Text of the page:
Toyota Production System

  • The Toyota Production System (TPS) is an integrated socio-technical system, developed by Toyota, that comprises its management philosophy and practices. The TPS organizes manufacturing and logistics for the automobile manufacturer, including interaction with suppliers and customers. The system is a major precursor of the more generic "lean manufacturing." Taiichi Ohno, Shigeo Shingo and Eiji Toyoda developed the system between 1948 and 1975.

    The main objectives of the TPS are to design out overburden (muri) and inconsistency (mura), and to eliminate waste (muda).. There are seven kinds of muda that are addressed in the TPS:

  1. Waste of overproduction (largest waste)
  2. Waste of time on hand (waiting)
  3. Waste of transportation
  4. Waste of processing itself
  5. Waste of stock at hand
  6. Waste of movement
  7. Waste of making defective products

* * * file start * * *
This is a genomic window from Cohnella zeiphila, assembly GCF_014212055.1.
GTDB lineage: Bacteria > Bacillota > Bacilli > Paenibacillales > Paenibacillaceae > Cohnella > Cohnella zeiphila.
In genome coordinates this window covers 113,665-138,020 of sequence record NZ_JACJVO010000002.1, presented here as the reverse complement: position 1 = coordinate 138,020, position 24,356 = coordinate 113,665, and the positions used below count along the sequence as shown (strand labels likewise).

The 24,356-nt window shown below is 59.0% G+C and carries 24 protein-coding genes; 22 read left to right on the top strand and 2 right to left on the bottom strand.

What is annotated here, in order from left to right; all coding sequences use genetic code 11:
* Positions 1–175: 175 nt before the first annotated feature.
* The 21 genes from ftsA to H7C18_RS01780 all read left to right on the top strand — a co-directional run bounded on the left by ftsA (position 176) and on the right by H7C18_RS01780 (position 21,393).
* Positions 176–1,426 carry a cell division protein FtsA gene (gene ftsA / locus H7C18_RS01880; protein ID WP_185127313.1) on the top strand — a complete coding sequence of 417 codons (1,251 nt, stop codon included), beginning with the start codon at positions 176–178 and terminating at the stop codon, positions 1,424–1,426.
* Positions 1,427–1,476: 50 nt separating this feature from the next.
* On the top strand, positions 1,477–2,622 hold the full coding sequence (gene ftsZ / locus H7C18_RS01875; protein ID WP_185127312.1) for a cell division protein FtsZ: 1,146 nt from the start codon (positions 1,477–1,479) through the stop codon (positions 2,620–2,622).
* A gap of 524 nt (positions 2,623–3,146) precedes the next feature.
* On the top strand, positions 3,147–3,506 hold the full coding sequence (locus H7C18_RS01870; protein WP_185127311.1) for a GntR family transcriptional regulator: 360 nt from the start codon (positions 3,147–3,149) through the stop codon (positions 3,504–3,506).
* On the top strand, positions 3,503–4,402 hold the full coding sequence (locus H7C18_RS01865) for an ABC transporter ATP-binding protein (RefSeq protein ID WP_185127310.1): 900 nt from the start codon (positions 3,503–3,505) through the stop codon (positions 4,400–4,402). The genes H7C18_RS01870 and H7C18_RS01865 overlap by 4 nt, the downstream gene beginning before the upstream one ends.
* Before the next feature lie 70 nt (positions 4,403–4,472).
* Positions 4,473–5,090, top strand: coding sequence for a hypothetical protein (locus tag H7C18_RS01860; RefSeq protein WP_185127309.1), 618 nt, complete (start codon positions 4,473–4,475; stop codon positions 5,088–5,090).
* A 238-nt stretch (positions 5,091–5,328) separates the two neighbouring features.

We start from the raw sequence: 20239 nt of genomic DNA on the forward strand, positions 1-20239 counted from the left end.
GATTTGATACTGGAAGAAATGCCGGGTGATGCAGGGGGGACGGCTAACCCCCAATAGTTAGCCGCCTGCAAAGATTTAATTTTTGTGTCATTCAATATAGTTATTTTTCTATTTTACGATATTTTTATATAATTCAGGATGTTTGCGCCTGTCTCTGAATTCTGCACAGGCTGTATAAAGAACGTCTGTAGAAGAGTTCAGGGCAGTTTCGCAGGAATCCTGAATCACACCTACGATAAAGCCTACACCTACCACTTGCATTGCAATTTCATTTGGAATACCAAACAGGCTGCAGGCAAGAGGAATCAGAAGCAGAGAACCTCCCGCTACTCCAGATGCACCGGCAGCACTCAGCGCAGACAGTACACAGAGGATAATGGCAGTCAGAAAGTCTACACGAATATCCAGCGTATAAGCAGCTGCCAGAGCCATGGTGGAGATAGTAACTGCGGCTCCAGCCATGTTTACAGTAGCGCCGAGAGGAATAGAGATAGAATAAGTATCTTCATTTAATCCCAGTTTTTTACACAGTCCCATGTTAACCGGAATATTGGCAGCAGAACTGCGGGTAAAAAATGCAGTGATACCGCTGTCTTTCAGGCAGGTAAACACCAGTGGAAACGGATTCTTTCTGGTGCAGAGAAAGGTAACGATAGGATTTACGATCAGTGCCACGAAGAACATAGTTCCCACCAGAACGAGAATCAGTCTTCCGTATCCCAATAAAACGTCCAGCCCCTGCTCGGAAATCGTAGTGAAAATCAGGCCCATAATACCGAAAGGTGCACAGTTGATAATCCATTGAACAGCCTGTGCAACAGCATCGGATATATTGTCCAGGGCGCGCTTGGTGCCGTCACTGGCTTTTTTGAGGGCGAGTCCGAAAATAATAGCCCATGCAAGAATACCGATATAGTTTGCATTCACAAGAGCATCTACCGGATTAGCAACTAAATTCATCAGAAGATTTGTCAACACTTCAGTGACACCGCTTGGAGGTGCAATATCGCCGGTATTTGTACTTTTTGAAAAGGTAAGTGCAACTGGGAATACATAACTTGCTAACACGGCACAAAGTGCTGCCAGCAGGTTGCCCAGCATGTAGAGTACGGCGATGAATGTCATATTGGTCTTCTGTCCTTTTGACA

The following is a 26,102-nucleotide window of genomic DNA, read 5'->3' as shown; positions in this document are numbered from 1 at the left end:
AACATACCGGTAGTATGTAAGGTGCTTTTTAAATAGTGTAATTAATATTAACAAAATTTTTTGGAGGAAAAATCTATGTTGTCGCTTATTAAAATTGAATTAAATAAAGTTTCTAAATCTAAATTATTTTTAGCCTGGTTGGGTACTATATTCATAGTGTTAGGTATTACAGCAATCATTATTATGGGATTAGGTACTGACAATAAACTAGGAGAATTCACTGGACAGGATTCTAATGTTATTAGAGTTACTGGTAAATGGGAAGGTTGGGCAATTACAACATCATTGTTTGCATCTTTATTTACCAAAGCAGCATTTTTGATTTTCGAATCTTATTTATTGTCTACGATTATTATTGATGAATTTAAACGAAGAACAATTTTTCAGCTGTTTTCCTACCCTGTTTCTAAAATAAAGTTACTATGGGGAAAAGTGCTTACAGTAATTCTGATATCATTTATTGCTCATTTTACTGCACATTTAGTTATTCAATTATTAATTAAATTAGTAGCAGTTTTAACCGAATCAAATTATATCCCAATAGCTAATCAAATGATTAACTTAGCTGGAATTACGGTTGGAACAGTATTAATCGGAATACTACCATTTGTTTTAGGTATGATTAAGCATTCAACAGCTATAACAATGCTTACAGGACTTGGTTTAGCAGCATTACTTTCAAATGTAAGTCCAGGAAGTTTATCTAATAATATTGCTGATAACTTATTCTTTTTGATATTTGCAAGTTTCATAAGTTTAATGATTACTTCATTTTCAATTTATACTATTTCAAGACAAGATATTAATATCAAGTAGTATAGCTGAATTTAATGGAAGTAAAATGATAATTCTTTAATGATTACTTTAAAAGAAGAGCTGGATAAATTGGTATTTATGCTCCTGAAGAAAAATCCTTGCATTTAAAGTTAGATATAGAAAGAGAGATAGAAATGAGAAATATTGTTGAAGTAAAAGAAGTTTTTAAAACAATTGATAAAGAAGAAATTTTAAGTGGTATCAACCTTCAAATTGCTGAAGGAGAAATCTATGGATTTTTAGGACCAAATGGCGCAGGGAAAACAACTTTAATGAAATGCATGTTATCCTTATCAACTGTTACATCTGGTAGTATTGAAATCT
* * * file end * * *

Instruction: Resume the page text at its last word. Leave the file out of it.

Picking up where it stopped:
• The elimination of waste has come to dominate the thinking of many when they look at the effects of the TPS because it is the most familiar of the three to implement. In the TPS many initiatives are triggered by inconsistency or overburden reduction which drives out waste without specific focus on its reduction.

    The Principles outlined by Toyota:-

  1. Continuous Improvement
  2. Respect for People
  3. Long-term philosophy
  4. The right process will produce the right results
  5. Add value to the organization by developing your people and partner
  6. Continuously solving root problems drives organizational learning